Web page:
Hell of A Life
Anthony Davis has learned that climbing up recruiting lists often comes with increased drama.
Originally published in SLAM 144
by Farmer Jones / @thefarmerjones
He did not ask for the drama. He didn’t ask for the accusations and allegations. Most importantly, Anthony Davis says, he and his family did not ask for the money.
Sad but true: Right now, a casual college basketball fan is more likely to know Davis’ name because of a single, unfounded claim about his recruitment in a Chicago newspaper than because of his game. And this is no average prep baller we’re talking about, but a 6-10, 200-pounder considered the top power forward in the Class of ’11. The aforementioned story ran in August, about a week before Davis made his college choice official; the future Kentucky Wildcat could do nothing more than try to ignore the claims and enjoy his moment. It couldn’t have been easy.
“As a rookie to the recruiting game, it just kind of shocked us that someone would do that,” Davis says of the anonymous allegations that his family demanded a six-digit payoff for his commitment. “We knew it wasn’t true, so it didn’t really un-focus me. I just learned that you really can’t trust no one on the recruiting scene. You’ve just got to keep a tight circle.”
Davis figures he’s done that, relying on his family to deflect the negativity, and expanding his circle only as far as friends in the game who can relate to the process. In that, he’s got good company, particularly with a trio of his future UK teammates, all of whom will likely be McDonald’s All-Americans at season’s end. “I talked to Michael Gilchrist a lot, and when I realized Marquis Teague and Kyle Wiltjer were coming too, that was just a bonus,” Davis says of the months leading up to his decision.
It won’t be easy to shine in a class loaded with five-star recruits, but Davis has the talent to stand out. A combo forward in the Kevin Durant mold, Davis swears he’s grown almost six inches since the spring. “It just kind of happened,” he says. “I didn’t really have knee pains or anything. People are shocked about it. I guess I was one of the lucky ones.”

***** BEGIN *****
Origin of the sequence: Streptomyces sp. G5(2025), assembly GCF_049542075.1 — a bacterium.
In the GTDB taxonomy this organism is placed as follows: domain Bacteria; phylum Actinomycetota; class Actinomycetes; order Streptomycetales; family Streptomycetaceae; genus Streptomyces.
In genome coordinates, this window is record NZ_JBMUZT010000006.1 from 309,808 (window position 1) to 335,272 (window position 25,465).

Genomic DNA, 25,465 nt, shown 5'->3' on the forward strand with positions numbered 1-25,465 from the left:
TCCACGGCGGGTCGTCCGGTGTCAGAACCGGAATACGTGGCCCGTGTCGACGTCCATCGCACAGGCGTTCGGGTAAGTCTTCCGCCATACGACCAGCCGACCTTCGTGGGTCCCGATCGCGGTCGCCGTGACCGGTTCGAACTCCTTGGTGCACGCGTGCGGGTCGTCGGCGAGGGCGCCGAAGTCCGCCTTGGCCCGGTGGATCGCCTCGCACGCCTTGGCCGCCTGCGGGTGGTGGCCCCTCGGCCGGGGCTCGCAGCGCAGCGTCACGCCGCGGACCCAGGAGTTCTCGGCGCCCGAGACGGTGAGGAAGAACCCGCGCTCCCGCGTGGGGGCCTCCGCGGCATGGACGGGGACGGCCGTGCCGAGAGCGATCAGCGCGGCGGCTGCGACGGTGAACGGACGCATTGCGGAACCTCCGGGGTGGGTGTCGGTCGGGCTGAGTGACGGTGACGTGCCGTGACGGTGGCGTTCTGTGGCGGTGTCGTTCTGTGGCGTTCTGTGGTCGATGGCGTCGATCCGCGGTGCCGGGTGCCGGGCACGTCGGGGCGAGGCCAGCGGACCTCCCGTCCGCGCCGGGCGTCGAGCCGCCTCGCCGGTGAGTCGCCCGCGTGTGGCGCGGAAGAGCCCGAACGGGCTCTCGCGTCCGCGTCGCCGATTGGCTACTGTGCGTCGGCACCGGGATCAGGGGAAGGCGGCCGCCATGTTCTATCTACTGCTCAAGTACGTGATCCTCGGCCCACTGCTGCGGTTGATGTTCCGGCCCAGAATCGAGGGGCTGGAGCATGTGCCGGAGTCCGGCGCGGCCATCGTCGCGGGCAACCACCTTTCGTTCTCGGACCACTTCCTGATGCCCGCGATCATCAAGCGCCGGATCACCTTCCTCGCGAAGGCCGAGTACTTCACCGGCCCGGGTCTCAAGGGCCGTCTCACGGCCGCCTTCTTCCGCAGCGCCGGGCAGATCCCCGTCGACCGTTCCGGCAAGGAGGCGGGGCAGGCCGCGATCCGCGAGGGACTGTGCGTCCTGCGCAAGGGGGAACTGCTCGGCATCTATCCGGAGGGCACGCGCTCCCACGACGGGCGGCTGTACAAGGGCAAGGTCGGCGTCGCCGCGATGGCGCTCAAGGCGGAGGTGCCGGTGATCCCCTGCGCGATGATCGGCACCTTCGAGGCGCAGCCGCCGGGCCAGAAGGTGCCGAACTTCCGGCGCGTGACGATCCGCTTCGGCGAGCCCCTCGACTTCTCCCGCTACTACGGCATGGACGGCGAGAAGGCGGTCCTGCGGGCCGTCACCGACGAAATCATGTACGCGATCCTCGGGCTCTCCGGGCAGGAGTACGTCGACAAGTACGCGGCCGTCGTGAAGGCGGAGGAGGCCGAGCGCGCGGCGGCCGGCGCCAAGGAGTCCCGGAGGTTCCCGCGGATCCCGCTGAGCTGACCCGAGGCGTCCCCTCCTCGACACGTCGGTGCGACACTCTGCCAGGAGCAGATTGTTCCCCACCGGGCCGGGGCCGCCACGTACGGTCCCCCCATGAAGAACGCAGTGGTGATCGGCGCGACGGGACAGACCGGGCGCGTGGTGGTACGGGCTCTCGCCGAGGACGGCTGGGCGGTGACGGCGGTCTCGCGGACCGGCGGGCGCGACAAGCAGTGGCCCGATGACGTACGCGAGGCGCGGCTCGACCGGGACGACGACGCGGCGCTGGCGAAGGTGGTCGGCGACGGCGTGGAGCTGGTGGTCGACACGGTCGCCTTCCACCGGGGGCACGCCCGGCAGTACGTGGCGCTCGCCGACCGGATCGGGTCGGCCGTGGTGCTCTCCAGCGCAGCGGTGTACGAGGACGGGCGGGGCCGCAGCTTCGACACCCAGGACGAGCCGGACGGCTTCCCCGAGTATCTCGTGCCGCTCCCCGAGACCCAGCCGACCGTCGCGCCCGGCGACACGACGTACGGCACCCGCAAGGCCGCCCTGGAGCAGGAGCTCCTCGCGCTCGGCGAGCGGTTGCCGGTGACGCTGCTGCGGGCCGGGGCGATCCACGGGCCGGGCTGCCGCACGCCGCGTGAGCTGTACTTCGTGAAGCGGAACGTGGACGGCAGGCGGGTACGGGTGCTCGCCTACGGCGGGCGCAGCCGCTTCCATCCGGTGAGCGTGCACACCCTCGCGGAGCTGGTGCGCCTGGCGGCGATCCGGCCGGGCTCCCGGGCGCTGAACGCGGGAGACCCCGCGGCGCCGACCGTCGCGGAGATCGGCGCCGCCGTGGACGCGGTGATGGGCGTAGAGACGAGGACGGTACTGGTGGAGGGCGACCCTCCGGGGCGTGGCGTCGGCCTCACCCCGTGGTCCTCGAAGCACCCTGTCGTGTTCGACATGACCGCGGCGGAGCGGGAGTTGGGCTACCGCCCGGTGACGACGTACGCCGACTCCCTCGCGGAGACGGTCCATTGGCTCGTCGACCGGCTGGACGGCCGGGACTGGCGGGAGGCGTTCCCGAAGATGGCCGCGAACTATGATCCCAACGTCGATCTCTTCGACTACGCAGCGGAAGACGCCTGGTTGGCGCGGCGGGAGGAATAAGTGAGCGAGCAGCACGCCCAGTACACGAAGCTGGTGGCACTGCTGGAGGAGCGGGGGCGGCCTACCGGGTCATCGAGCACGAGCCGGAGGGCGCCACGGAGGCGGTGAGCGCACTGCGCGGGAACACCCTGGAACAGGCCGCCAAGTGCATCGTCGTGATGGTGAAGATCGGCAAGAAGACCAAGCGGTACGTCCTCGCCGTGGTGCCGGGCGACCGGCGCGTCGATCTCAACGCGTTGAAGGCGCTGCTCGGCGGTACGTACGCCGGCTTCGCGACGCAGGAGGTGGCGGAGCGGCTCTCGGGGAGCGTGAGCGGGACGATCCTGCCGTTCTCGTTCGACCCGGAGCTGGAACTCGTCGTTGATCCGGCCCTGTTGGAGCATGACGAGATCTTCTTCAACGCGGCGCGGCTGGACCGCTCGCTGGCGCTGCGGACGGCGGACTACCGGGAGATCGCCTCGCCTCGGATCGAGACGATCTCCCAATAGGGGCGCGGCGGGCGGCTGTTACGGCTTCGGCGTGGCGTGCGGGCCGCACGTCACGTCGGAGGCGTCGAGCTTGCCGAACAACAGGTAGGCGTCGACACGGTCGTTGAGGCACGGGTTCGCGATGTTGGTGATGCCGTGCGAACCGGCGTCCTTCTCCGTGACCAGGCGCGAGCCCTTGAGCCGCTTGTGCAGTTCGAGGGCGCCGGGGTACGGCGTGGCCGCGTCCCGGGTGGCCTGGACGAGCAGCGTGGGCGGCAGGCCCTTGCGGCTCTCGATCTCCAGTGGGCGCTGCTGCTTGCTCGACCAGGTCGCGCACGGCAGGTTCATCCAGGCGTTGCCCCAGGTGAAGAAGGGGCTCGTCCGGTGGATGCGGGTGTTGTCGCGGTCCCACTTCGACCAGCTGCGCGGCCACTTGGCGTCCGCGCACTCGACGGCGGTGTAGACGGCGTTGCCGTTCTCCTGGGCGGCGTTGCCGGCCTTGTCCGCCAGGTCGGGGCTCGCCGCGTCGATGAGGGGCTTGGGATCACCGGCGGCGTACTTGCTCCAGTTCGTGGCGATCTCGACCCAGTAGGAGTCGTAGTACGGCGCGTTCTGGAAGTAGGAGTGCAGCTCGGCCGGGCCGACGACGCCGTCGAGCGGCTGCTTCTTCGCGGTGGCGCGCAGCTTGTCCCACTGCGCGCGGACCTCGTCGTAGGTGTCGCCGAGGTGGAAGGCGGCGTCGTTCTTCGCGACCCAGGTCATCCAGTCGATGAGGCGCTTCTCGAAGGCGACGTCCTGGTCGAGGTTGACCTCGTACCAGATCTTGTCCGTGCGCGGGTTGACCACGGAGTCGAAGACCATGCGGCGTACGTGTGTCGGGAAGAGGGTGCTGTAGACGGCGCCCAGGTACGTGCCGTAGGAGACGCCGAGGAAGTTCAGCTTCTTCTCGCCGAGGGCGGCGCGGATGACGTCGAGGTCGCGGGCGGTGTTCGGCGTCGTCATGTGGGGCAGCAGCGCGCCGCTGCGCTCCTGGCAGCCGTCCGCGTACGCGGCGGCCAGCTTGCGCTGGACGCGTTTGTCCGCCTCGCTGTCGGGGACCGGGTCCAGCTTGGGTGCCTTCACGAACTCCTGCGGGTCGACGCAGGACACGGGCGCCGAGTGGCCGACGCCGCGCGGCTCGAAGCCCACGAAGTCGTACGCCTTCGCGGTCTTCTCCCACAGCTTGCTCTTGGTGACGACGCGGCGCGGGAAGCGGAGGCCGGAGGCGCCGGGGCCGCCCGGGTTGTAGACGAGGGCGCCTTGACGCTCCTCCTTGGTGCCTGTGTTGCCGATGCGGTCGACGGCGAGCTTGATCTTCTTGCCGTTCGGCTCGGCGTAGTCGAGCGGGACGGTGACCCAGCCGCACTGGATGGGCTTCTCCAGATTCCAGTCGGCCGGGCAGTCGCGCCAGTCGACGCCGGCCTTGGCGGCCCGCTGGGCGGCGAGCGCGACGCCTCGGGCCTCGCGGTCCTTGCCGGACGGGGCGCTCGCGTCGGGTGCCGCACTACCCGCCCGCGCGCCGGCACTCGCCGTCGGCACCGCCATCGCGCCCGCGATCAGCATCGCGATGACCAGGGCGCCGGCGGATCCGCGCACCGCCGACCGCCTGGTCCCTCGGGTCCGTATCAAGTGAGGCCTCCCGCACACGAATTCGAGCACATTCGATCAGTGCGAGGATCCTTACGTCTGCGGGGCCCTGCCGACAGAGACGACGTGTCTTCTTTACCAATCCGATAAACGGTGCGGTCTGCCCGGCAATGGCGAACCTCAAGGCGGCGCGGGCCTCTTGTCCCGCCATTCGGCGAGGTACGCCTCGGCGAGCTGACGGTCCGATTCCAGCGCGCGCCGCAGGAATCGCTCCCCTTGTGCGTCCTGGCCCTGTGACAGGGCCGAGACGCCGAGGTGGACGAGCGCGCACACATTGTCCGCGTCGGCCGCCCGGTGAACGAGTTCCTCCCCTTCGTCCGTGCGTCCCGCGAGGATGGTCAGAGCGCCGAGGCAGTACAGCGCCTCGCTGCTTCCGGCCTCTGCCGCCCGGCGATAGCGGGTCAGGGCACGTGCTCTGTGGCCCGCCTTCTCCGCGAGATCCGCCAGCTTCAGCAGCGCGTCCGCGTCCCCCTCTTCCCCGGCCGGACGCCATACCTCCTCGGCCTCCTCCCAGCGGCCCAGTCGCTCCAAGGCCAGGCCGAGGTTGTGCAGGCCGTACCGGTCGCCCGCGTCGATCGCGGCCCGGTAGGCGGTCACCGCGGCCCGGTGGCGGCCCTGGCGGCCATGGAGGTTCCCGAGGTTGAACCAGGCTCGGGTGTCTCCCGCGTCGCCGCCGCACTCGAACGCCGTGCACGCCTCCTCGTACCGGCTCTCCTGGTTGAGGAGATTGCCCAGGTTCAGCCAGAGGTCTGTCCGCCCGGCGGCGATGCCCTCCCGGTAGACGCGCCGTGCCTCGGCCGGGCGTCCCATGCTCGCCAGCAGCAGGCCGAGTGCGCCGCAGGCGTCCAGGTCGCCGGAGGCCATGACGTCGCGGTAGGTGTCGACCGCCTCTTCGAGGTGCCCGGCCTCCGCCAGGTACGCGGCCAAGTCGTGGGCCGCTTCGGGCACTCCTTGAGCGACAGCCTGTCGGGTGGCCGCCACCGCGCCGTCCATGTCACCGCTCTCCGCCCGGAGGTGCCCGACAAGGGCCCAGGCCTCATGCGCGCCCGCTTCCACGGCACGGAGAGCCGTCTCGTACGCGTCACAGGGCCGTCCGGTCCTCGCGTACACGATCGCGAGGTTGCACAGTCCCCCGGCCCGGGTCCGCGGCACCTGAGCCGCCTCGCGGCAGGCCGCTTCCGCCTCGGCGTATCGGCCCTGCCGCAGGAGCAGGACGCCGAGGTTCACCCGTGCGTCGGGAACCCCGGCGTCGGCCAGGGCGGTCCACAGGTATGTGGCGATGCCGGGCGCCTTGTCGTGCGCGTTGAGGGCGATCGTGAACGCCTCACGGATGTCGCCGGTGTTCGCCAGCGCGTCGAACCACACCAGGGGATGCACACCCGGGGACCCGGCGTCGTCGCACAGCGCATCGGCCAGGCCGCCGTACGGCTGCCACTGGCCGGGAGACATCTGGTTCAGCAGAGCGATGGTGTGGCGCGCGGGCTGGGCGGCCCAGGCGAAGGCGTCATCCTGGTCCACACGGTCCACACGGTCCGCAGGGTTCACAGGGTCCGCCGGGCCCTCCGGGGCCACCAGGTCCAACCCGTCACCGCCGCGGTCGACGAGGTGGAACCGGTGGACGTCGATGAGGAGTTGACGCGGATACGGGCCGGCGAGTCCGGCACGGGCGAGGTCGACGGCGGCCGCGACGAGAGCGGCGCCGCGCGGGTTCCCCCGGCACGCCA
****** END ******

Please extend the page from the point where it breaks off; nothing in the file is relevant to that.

Of that, there’s little doubt: As overmatched opponents of his Perspectives (IL) Charter School squad are learning this winter, Davis has sprouted while retaining a skill set that makes him one of the most versatile players in the nation. Asked to self-diagnose his game, Davis says he’s focused on improving his outside shot but mostly on adding weight. “Honestly, I grew so much over summer, the weight hasn’t had a chance to catch up yet,” he says, acknowledging that he’s doing light weight work now before planning to hit the weights hard in Lexington next summer.
And once he’s on campus, the goal will be the same as it was for last year’s ridiculously talented UK freshman class: a national title as the crowning achievement on the way to an NBA career. “We know everyone’s picking us to win an NCAA championship with this class. If we go out and play like we’re supposed to, we feel like we should,” Davis says. “And then I really want to go to the NBA. Seeing that Coach Cal put five players in the League last year, that really shocked me. I was thinking, that could be me.”
Like his Wildcat predecessors, a single season in college might well be enough for Davis. You gotta believe he’s looking forward to the day when a big payday isn’t an ugly rumor, but a just reward for reaching the game’s highest level.